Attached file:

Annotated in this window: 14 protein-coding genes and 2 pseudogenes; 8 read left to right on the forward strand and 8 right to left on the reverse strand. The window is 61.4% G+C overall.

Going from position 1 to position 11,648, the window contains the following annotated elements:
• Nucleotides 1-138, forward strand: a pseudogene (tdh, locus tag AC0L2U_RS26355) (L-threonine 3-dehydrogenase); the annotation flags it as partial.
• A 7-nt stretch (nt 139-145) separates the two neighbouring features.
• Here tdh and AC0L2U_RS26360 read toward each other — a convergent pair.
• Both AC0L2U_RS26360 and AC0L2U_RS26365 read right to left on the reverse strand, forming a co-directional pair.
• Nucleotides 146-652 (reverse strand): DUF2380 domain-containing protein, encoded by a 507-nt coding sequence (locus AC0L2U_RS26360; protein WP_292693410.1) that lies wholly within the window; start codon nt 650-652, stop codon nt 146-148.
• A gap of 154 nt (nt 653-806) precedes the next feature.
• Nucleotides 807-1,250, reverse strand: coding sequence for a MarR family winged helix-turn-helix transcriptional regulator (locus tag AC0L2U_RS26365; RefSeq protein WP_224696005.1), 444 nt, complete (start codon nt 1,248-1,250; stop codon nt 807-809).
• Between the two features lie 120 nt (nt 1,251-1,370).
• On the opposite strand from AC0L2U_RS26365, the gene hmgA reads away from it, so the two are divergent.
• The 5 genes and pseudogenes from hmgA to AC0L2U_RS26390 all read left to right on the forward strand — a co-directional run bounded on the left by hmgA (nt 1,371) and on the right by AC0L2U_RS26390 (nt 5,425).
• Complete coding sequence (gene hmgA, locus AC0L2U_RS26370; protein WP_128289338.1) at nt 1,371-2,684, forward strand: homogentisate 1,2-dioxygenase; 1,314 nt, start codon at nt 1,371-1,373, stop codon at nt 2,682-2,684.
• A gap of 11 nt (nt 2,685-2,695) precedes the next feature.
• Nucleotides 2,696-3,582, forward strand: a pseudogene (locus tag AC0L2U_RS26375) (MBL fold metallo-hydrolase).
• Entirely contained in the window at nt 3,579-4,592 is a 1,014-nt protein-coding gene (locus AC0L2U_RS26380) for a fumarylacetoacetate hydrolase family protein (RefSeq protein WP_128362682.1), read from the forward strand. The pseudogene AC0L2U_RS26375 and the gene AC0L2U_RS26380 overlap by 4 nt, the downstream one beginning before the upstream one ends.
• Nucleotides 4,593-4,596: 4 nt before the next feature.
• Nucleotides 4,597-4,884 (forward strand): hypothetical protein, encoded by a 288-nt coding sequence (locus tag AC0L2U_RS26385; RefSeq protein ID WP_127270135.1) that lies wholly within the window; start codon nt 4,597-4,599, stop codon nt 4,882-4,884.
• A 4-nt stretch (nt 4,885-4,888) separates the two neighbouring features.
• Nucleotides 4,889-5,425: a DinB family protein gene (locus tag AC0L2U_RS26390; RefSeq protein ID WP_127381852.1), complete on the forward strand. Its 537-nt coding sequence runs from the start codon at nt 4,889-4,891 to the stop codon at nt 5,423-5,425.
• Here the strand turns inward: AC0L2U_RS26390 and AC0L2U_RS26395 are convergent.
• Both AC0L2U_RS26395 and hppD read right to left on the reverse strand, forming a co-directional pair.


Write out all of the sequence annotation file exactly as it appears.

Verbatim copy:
Annotated in this window: 14 protein-coding genes and 2 pseudogenes; 8 read left to right on the forward strand and 8 right to left on the reverse strand. The window is 61.4% G+C overall.

Going from position 1 to position 11,648, the window contains the following annotated elements:
• Nucleotides 1-138, forward strand: a pseudogene (tdh, locus tag AC0L2U_RS26355) (L-threonine 3-dehydrogenase); the annotation flags it as partial.
• A 7-nt stretch (nt 139-145) separates the two neighbouring features.
• Here tdh and AC0L2U_RS26360 read toward each other — a convergent pair.
• Both AC0L2U_RS26360 and AC0L2U_RS26365 read right to left on the reverse strand, forming a co-directional pair.
• Nucleotides 146-652 (reverse strand): DUF2380 domain-containing protein, encoded by a 507-nt coding sequence (locus AC0L2U_RS26360; protein WP_292693410.1) that lies wholly within the window; start codon nt 650-652, stop codon nt 146-148.
• A gap of 154 nt (nt 653-806) precedes the next feature.
• Nucleotides 807-1,250, reverse strand: coding sequence for a MarR family winged helix-turn-helix transcriptional regulator (locus tag AC0L2U_RS26365; RefSeq protein WP_224696005.1), 444 nt, complete (start codon nt 1,248-1,250; stop codon nt 807-809).
• Between the two features lie 120 nt (nt 1,251-1,370).
• On the opposite strand from AC0L2U_RS26365, the gene hmgA reads away from it, so the two are divergent.
• The 5 genes and pseudogenes from hmgA to AC0L2U_RS26390 all read left to right on the forward strand — a co-directional run bounded on the left by hmgA (nt 1,371) and on the right by AC0L2U_RS26390 (nt 5,425).
• Complete coding sequence (gene hmgA, locus AC0L2U_RS26370; protein WP_128289338.1) at nt 1,371-2,684, forward strand: homogentisate 1,2-dioxygenase; 1,314 nt, start codon at nt 1,371-1,373, stop codon at nt 2,682-2,684.
• A gap of 11 nt (nt 2,685-2,695) precedes the next feature.
• Nucleotides 2,696-3,582, forward strand: a pseudogene (locus tag AC0L2U_RS26375) (MBL fold metallo-hydrolase).
• Entirely contained in the window at nt 3,579-4,592 is a 1,014-nt protein-coding gene (locus AC0L2U_RS26380) for a fumarylacetoacetate hydrolase family protein (RefSeq protein WP_128362682.1), read from the forward strand. The pseudogene AC0L2U_RS26375 and the gene AC0L2U_RS26380 overlap by 4 nt, the downstream one beginning before the upstream one ends.
• Nucleotides 4,593-4,596: 4 nt before the next feature.
• Nucleotides 4,597-4,884 (forward strand): hypothetical protein, encoded by a 288-nt coding sequence (locus tag AC0L2U_RS26385; RefSeq protein ID WP_127270135.1) that lies wholly within the window; start codon nt 4,597-4,599, stop codon nt 4,882-4,884.
• A 4-nt stretch (nt 4,885-4,888) separates the two neighbouring features.
• Nucleotides 4,889-5,425: a DinB family protein gene (locus tag AC0L2U_RS26390; RefSeq protein ID WP_127381852.1), complete on the forward strand. Its 537-nt coding sequence runs from the start codon at nt 4,889-4,891 to the stop codon at nt 5,423-5,425.
• Here the strand turns inward: AC0L2U_RS26390 and AC0L2U_RS26395 are convergent.
• Both AC0L2U_RS26395 and hppD read right to left on the reverse strand, forming a co-directional pair.